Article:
Yield and related traits of three legume crops grown in olive-based agroforestry under an intense drought in the South Mediterranean

Saudi J Biol Sci. 2023 Apr;30(4):103597. doi: 10.1016/j.sjbs.2023.103597. Epub 2023 Feb 16.


Heat and drought stresses have become more frequent and intense in the Mediterranean, strongly influencing arable crop phenology, growth, and grain yield. Agroforestry systems can effectively buffer the adverse climate conditions and stabilize or even increase crop yield under climate change. However, the positive effects of agroforestry remain uncertain due to the possible intense competition between trees and crops, especially for legume crops that have been less studied than cereals in such context. This study aimed to assess the response of the phenology, growth, grain yield, and yield-related traits of chickpea (Cicer arietinum), faba bean (Vicia faba), and lentil (Lens culinaris) to olive-based agroforestry (AFS) as compared to sole crops system (SCS) in the South of the Mediterranean. We conducted a field experiment during two growing seasons marked by an intense drought, either at the beginning (year 1) or at the end (year 2) of the crop cycle. Crop growth and yield were lower in year 1 than in year 2, reflecting the adverse growing conditions caused by the early drought. They were also lower in AFS than in SCS for both years, indicating that trees had competitive effects on crops. In year 1, the yield loss of grains in AFS was 66 % for lentil, 47 % for chickpea, and 43 % for faba bean compared to SCS, confirming the greater shade sensitivity of lentil. In year 2, the reduction was significantly smaller and was about 46 %, 34 %, 38 % for lentil, chickpea and, faba bean, respectively. The number of pods and grains were the most affected yield components by agroforestry and drought timing across the three legumes crops. Similar responses were found when comparing crops at different distances to trees within the AFS field. Crops generally had lower biomass and yield, explained by fewer pods and grains, on the northern side of trees compared to the southern side of trees or the middle of tree inter-rows, causing significant spatial heterogeneity in crops. However, lentil and chickpea had a positive response to shade during the early drought year while a negative response during the late drought year, suggesting that the benefits of the microclimate created by olive trees express depending on drought timing and crop physiology. Our study supports legume integration into AFS, suggesting that chickpea should be considered during high-stress conditions, while faba bean should be preferred during low-stress conditions.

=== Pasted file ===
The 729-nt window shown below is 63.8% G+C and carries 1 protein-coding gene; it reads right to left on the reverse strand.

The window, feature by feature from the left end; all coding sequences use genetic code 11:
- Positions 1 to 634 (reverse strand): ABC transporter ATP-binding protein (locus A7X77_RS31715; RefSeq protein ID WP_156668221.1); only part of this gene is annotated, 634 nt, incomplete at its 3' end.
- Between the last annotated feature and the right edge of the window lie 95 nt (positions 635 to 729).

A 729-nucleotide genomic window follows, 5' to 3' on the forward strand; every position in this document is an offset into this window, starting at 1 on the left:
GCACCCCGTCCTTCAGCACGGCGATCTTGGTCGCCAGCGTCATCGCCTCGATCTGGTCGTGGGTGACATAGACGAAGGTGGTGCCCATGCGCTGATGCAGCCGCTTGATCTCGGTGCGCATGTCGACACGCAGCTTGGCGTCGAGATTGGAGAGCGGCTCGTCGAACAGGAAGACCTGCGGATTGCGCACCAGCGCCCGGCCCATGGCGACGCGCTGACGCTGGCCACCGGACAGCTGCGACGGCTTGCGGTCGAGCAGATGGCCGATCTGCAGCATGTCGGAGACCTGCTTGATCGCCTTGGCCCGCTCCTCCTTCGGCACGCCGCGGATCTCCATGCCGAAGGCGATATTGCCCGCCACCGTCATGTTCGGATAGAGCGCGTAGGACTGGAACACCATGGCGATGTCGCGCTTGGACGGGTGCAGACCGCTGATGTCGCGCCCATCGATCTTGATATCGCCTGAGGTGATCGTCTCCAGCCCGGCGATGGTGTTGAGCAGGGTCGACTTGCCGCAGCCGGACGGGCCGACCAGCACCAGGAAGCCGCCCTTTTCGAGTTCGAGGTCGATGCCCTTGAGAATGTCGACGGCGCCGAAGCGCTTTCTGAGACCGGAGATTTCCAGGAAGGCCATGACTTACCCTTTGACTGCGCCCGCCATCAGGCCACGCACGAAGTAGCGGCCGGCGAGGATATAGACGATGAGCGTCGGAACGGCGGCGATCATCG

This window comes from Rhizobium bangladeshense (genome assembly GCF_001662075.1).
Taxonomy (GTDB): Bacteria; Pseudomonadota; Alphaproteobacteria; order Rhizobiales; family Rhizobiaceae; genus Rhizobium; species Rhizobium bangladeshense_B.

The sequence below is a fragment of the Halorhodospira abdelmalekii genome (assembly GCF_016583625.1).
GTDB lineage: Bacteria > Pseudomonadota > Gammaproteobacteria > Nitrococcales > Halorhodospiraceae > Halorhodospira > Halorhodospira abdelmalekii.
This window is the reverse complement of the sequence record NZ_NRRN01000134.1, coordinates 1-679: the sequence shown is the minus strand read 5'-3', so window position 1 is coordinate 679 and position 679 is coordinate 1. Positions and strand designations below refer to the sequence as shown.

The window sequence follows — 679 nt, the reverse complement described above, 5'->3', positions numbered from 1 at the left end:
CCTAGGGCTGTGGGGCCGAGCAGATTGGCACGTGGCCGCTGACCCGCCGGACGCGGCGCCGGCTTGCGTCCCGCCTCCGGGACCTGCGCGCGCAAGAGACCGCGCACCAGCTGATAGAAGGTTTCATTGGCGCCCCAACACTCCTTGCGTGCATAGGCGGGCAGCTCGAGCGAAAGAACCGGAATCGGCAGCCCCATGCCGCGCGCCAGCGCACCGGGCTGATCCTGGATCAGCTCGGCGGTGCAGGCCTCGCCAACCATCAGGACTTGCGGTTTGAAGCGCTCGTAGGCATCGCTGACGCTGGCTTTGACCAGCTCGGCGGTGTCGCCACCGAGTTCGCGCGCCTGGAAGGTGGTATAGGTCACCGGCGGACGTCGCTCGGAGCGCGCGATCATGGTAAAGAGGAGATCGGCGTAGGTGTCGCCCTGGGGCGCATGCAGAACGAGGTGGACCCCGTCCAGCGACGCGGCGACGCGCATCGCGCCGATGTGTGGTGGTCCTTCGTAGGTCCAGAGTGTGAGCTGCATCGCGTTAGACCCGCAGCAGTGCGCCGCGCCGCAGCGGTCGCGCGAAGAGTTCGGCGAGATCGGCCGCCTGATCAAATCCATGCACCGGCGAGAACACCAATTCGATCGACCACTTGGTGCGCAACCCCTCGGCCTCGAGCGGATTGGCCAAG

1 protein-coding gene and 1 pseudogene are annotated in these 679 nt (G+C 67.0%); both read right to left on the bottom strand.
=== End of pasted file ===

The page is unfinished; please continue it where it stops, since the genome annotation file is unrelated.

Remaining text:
PMID:36910463 | PMC:PMC9999212 | DOI:10.1016/j.sjbs.2023.103597


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